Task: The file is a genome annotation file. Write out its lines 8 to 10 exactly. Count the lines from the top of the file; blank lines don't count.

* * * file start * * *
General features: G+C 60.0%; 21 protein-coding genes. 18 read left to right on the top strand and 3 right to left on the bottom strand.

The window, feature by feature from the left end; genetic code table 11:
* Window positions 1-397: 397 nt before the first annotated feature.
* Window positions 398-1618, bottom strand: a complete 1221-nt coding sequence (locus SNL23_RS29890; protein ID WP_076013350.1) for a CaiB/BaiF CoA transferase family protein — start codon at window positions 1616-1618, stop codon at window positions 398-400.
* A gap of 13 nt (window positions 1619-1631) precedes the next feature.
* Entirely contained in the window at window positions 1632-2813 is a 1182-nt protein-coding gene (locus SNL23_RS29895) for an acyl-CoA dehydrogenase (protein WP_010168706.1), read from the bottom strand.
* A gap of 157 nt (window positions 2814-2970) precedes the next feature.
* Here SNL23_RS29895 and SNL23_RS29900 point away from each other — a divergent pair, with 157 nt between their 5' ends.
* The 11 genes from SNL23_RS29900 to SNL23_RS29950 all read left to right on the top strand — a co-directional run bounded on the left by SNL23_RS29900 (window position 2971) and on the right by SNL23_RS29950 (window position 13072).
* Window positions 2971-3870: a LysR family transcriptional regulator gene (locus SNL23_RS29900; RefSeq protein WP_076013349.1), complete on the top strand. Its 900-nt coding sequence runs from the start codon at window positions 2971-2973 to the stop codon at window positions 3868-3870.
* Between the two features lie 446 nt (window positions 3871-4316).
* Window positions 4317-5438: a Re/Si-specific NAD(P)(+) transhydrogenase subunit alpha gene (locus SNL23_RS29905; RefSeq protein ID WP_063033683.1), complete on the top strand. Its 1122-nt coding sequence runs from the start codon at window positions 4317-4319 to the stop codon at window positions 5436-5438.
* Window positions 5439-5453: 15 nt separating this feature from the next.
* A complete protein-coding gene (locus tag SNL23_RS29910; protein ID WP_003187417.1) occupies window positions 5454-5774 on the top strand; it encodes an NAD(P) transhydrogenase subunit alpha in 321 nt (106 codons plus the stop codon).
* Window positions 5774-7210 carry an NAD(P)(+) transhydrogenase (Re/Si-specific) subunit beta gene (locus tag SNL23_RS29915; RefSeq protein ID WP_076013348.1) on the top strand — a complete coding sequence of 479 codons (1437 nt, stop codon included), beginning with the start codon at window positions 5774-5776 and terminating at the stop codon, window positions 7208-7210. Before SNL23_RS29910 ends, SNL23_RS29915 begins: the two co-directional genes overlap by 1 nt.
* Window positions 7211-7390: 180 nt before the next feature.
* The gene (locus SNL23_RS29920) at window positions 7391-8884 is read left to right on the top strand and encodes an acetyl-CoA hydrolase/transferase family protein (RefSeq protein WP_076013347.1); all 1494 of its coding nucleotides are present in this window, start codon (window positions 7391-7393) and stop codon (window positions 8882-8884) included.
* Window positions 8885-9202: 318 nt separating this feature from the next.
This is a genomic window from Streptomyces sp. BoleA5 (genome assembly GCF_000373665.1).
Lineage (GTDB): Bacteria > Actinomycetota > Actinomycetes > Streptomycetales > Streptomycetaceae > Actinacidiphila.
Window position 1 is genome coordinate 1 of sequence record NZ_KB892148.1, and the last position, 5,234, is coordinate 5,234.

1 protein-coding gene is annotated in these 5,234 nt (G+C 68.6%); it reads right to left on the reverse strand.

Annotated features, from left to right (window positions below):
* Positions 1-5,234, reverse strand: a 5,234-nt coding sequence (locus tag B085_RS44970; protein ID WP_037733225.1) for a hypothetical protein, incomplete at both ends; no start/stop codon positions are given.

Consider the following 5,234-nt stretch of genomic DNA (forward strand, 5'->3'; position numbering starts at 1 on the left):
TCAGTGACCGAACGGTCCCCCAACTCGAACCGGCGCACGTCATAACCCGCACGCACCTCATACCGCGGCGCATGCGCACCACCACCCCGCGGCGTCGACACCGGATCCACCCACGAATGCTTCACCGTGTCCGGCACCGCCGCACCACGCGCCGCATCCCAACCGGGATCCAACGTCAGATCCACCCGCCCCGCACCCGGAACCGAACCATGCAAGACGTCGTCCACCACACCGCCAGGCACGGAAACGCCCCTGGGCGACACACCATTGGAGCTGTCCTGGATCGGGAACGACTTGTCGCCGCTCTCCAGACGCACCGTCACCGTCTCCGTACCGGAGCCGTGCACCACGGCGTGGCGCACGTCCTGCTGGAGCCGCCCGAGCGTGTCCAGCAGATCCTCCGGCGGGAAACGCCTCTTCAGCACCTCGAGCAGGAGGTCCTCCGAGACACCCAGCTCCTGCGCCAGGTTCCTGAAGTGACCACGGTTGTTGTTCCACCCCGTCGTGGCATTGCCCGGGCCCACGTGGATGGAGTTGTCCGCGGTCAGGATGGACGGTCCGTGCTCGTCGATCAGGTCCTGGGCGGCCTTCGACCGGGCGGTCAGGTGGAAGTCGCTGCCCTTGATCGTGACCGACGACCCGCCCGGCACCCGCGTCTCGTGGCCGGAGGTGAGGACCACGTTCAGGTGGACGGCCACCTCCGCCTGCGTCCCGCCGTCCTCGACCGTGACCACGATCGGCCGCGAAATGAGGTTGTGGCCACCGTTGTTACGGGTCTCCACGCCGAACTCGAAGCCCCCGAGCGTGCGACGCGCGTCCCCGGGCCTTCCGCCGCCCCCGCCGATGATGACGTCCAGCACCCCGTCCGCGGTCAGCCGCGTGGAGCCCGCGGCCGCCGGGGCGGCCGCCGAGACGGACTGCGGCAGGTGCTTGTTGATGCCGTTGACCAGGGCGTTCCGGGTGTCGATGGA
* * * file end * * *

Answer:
* Here SNL23_RS29895 and SNL23_RS29900 point away from each other — a divergent pair, with 157 nt between their 5' ends.
* The 11 genes from SNL23_RS29900 to SNL23_RS29950 all read left to right on the top strand — a co-directional run bounded on the left by SNL23_RS29900 (window position 2971) and on the right by SNL23_RS29950 (window position 13072).
* Window positions 2971-3870: a LysR family transcriptional regulator gene (locus SNL23_RS29900; RefSeq protein WP_076013349.1), complete on the top strand. Its 900-nt coding sequence runs from the start codon at window positions 2971-2973 to the stop codon at window positions 3868-3870.